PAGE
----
Dangerous Spy Tool CreepyDOL Is Watching You


His Little Black Box

It looks harmless: a small black box with a few wires attached. But when you take out your phone and begin searching the web, this device becomes a dangerous spying tool. Its name is CreepyDOL (short for creepy distributed object locator) and it knows where you’ve been, who you are, and what you’re doing on your phone.

CreepyDOL isn't limited to cell phones. It can track any mobile device, including tablets and laptops. Though websites can restrict what information this device can see, CreepyDOL still has access to where you’ve been, where you’re going, your email, and even photos of you. This information could severely impact your security and the security of your home.

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How It Works

The device is simple. All it takes is a tiny and inexpensive child's computer (Raspberry Pi Model A), two USB WiFi chips, some over-the-counter sensors, and a plastic box for stealth. Once it is set up and has gathered information, CreepyDOL encrypts its findings, and sends it to the owner through the Tor anonymity service, a service that protects Internet users from having sensitive information discovered. The CreepyDOL owner can then access his information over any device that connects to the Internet.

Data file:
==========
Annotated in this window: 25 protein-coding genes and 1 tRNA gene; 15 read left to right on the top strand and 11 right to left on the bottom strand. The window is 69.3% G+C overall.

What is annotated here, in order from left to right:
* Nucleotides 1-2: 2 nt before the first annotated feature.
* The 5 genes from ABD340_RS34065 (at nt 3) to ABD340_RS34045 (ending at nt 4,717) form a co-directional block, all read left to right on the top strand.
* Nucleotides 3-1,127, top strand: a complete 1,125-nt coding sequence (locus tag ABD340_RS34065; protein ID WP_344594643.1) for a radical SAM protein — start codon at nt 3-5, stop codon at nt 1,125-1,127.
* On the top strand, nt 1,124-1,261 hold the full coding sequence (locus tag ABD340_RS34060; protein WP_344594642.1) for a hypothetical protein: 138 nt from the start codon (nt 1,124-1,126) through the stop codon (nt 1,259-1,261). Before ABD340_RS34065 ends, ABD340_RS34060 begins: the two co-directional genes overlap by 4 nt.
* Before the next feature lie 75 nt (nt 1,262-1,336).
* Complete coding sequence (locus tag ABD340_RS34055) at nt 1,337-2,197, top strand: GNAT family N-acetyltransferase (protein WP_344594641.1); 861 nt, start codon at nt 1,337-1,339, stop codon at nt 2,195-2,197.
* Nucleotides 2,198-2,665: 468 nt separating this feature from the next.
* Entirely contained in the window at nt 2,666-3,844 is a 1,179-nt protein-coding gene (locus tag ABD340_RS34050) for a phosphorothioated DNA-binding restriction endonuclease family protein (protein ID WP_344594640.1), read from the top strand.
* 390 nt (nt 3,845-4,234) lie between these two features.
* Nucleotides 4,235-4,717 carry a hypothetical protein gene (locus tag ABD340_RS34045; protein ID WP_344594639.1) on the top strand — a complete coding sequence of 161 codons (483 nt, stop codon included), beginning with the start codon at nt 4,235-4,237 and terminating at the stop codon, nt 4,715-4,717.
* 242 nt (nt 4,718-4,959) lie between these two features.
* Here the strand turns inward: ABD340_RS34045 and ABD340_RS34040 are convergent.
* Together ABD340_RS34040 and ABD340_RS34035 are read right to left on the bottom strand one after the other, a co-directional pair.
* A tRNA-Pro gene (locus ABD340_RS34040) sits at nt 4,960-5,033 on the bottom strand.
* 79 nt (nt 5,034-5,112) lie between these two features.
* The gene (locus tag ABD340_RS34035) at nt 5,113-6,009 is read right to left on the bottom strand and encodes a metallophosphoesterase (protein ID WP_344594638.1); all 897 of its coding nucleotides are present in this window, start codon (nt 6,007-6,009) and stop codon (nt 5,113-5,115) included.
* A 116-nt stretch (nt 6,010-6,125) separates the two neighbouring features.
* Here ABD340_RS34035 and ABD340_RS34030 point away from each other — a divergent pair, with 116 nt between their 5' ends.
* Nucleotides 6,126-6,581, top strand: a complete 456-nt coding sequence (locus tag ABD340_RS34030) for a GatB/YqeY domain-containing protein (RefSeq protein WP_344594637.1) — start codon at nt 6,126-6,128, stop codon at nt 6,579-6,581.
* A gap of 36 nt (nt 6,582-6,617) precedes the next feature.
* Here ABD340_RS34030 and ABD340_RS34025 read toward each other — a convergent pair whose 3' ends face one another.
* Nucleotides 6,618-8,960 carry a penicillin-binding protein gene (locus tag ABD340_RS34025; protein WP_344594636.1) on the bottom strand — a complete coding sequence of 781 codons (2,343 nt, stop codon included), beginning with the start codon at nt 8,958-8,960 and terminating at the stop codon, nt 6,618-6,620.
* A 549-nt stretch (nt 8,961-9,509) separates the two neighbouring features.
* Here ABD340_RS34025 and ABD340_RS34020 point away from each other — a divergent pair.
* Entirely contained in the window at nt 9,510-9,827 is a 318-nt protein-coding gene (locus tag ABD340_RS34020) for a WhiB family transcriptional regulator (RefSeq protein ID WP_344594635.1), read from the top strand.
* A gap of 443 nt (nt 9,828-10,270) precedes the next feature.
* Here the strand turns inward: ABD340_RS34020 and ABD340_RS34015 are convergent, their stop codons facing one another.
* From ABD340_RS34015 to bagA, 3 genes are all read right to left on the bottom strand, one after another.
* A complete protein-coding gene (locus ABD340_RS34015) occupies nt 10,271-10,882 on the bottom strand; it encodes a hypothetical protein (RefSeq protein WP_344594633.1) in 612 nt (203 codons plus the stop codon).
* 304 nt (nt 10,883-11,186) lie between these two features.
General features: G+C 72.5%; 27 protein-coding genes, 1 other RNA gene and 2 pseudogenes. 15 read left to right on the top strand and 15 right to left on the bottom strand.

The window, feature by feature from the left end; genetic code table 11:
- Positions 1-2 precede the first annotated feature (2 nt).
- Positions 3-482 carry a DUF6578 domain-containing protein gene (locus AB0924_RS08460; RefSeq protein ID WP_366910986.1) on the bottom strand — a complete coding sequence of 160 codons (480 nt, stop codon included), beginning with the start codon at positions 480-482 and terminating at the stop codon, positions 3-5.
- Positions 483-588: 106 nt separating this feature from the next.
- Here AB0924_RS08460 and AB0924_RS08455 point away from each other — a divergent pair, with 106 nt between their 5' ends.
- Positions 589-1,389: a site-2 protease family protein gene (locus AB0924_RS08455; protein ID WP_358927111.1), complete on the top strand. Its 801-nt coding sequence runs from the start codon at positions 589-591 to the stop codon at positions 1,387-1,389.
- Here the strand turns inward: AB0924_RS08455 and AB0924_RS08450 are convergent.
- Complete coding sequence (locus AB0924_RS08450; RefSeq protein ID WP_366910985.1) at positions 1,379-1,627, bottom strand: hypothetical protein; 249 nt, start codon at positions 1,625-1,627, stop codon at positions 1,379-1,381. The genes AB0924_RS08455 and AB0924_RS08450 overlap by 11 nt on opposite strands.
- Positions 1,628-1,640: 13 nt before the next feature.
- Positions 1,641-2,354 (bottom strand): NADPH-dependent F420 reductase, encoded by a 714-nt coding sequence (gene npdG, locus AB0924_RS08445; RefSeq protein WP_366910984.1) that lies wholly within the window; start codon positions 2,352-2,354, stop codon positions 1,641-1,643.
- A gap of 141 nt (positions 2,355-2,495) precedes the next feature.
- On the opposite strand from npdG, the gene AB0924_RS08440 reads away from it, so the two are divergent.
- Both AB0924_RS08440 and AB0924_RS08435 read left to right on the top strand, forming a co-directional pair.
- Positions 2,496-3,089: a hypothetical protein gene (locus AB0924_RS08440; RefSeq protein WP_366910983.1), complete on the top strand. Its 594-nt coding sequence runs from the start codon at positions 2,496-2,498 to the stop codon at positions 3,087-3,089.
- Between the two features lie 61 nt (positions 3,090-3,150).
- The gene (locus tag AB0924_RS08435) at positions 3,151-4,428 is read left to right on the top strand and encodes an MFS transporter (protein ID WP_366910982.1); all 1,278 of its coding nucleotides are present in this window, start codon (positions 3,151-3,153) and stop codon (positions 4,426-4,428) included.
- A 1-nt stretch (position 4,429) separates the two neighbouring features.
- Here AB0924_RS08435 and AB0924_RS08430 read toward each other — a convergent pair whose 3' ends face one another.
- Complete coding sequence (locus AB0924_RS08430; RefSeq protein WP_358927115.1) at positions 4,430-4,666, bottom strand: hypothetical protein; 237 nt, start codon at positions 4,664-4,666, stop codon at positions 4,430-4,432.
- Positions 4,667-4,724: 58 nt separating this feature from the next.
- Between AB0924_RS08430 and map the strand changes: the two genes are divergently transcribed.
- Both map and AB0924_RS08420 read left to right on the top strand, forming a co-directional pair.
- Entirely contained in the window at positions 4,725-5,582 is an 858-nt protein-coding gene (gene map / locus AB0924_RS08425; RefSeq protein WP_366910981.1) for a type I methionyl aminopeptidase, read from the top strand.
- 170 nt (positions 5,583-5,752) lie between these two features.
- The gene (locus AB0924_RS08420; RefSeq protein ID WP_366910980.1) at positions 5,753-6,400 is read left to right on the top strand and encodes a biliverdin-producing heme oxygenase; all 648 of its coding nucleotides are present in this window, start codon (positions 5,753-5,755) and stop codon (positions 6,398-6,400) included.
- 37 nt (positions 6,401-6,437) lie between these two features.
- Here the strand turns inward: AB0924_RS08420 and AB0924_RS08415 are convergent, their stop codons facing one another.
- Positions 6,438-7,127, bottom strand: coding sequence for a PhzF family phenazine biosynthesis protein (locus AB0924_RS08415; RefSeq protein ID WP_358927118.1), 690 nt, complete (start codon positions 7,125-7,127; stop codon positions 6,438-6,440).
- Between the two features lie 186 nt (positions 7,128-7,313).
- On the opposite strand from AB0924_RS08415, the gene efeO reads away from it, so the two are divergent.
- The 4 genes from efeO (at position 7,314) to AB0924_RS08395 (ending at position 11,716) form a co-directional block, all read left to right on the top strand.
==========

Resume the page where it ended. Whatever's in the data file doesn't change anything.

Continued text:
Brendan O’Connor, the CreepyDOL creator and principal of consulting agency Malice Afterthought, purchased all of these tools in bulk for around $57 per module and assembled them himself. You can purchase the module by contacting O'Connor's company.

You might scoff at this device’s simplicity, saying that such a basic computer module couldn’t possibly navigate the complex electronic devices of today. “Actually it’s not hard,” O’Connor told the New York Times. “It’s terrifyingly easy.”

What It Can Do

  • Captures unprotected information from websites you visit: your email address, your photos, your full name, and the city you live in
  • Knows where you’ve connected to WiFi since your mobile device was activated
  • Records your Internet history
  • Tracks where you’re going through the “pings” your smart phone sends to access new messages from the main server
  • Synthesizes the "ping" data to see where you have physically been

Even devices with a VPN are not safe. "It takes you five seconds to bring your VPN online," O'Connor told Ars Technica. "During that time, iMessage has already pinged for updates, Dropbox has already pinged for updates, your mail client has already pinged for updates." All that information is available for CreepyDOL to scoop up and process.

What It Cannot Do

  • Access information from a mobile device once its connected to a VPN
  • Read information secured by  a website, like your password or credit card number
  • See your messages when your phone “pings”


The device, first appearing at the Las Vegas hacker convention DefCon 21, has already been put to use. No crimes have been reported yet. CreepyDOL’s uses, however, range from tame observation to just plain creepy.